He gave up 5 inches in height, over 11 pounds in weight and 12 inches in reach to the contender, but there was no doubt in anyone’s mind that the 23-year heavyweight champion, Mike Tyson, was going to win, and win easily. Journeyman, Buster Douglas had fought well in previous years to deserve a shot, but little else.
In fact, very few betting houses accepted bets on the fight. One that did had Tyson, the undefeated champion from New York, a 42-1 favorite. But on this day yesterday, February 11, 26 years ago, the son of a boxer from Columbus, Ohio, delighted 40,000 fans at the Tokyo Dome, and shocked the boxing world. As ringside commentator, Jim Lampley said at the end of the fight, “Let’s go ahead and call it the biggest upset in the history of championship fights. Say it now gentlemen, ‘James Buster Douglas – undisputed heavyweight champion of the world’.”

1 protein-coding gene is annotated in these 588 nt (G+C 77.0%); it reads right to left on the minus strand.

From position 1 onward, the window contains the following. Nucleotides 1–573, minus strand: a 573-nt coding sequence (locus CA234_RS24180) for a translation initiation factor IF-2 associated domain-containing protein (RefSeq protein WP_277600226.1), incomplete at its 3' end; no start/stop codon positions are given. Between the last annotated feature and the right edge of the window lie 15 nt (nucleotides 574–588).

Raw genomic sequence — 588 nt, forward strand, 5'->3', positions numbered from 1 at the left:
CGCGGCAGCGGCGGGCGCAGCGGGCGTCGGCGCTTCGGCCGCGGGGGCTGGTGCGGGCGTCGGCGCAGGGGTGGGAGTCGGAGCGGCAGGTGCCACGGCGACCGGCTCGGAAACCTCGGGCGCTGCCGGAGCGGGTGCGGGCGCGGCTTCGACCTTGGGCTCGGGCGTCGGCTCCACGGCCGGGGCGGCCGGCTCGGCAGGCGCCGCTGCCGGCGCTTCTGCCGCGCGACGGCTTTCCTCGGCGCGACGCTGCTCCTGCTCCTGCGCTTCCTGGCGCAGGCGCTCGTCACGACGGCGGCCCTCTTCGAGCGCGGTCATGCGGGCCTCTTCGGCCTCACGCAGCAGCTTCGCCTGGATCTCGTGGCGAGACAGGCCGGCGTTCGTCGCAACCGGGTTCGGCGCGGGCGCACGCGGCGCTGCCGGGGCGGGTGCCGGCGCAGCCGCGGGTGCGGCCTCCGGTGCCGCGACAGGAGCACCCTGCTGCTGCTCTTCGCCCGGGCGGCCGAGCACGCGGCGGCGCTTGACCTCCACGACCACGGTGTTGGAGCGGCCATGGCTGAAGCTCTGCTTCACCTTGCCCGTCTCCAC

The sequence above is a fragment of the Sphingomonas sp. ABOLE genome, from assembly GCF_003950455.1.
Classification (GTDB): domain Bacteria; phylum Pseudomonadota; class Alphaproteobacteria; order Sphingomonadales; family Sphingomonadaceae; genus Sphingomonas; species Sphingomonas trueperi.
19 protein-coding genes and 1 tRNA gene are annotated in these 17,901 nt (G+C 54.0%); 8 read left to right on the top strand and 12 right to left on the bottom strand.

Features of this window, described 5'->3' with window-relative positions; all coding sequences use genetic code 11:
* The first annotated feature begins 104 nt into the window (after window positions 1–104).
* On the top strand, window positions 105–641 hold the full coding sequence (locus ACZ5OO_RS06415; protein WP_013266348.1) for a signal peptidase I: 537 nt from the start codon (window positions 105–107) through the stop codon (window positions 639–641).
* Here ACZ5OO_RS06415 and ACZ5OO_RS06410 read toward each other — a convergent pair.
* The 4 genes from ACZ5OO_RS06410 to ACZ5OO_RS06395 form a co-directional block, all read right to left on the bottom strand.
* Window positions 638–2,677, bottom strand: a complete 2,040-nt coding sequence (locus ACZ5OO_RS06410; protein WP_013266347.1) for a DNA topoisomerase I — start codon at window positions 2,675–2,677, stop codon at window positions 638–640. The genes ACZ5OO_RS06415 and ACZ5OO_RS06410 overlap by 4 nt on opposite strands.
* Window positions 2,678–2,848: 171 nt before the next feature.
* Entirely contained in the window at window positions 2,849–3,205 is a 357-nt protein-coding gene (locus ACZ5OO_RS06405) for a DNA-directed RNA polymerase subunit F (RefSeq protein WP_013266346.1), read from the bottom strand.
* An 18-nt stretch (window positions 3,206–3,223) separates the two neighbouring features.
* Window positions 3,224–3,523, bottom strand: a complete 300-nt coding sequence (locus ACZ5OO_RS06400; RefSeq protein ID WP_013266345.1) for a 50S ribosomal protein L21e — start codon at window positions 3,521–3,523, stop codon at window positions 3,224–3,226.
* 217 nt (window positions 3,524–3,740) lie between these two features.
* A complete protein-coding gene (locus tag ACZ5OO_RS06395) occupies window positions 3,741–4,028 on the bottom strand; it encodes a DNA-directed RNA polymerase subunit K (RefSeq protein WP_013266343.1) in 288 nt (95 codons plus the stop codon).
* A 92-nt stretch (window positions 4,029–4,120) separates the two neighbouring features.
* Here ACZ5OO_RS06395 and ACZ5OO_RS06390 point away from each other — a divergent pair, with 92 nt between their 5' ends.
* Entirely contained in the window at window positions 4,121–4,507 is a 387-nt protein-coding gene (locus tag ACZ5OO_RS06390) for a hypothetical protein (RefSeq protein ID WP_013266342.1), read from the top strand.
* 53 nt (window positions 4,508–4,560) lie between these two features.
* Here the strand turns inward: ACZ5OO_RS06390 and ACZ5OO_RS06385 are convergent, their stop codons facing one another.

Boxing history was made. But why was it made in Tokyo? According to Japan hand, Robert Whiting, holding the fight in Japan was an attempt to bring excitement to a fight that was expected to be a Tyson massacre, at a time when Japan was the hottest economy in the world.
They held the fight in Tokyo for economic reasons. Most fight fans in the U.S. thought the match with Douglas would be inconsequential — just a warm-up for an anticipated match with Evander Holyfield. Holding it in Japan would generate more interest. Moreover, at that time, Japan was at the peak of its economic power, buying up expensive properties like Rockefeller Plaza and Columbia Studios.
Staging a heavyweight title match would be yet another important status symbol. The Nikkei had just hit its all-time high two months earlier and the yen was the world’s most powerful currency. So it made economic sense for Don King and the rest of the Tyson team to hold the fight there.
Here it is, the end of that incredulous fight. Were you there?